“Art is Money-Sexy”: The Corporatization of Contemporary Art




Gorman, Ellen

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Thomas Hoving’s description in the title of the function of contemporary art in the Sixties in New York is emblematic of the shift in its valuation in the last sixty years. In the dissertation, the author focuses on this shift and interrogates the ways in which works of art have been completely transformed into commodities by corporatized entities that see them as useful only in terms of exchange value. The author argues that the neoliberal financialization of various sectors of society and commodities, including the art market, has resulted in a current state in which works of contemporary art, such as a Hirst dot painting, now exist as money capital alone. Contemporary art has been demystified in order to take on its role in the market and in this way exchange value has completely overtaken use value. Individual chapters zero in on actors in the art world, including the artist, dealer, collector, and auction house, in addition to various market indices and analysis, art world discourse and criticism, and a brief survey of the history of the art market from the 1950s to the present juncture.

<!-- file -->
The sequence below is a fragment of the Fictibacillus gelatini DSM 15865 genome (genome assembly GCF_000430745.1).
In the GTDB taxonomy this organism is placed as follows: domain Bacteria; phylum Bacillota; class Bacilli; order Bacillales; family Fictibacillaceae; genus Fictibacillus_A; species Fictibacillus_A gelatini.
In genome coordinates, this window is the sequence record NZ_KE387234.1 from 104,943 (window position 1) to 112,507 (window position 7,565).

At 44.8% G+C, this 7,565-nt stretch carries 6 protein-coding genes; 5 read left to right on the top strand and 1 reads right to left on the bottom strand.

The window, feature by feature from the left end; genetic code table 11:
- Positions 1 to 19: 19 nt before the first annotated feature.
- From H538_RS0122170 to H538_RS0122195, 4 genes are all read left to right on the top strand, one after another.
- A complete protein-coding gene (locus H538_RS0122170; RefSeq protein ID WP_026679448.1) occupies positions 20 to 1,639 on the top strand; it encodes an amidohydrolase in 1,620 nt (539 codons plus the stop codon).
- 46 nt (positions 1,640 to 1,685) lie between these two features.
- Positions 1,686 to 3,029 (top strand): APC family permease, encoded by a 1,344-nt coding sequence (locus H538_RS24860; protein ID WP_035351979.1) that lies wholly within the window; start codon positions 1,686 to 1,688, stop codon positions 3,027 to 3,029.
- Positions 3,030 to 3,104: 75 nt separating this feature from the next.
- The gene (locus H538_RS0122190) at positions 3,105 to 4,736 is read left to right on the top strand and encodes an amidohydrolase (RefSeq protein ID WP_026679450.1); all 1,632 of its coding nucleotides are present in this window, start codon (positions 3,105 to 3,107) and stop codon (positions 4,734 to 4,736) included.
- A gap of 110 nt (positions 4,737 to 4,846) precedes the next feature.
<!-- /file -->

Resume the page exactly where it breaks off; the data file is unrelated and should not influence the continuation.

Art, Contemporary, Market, Value, Commodification, Aesthetic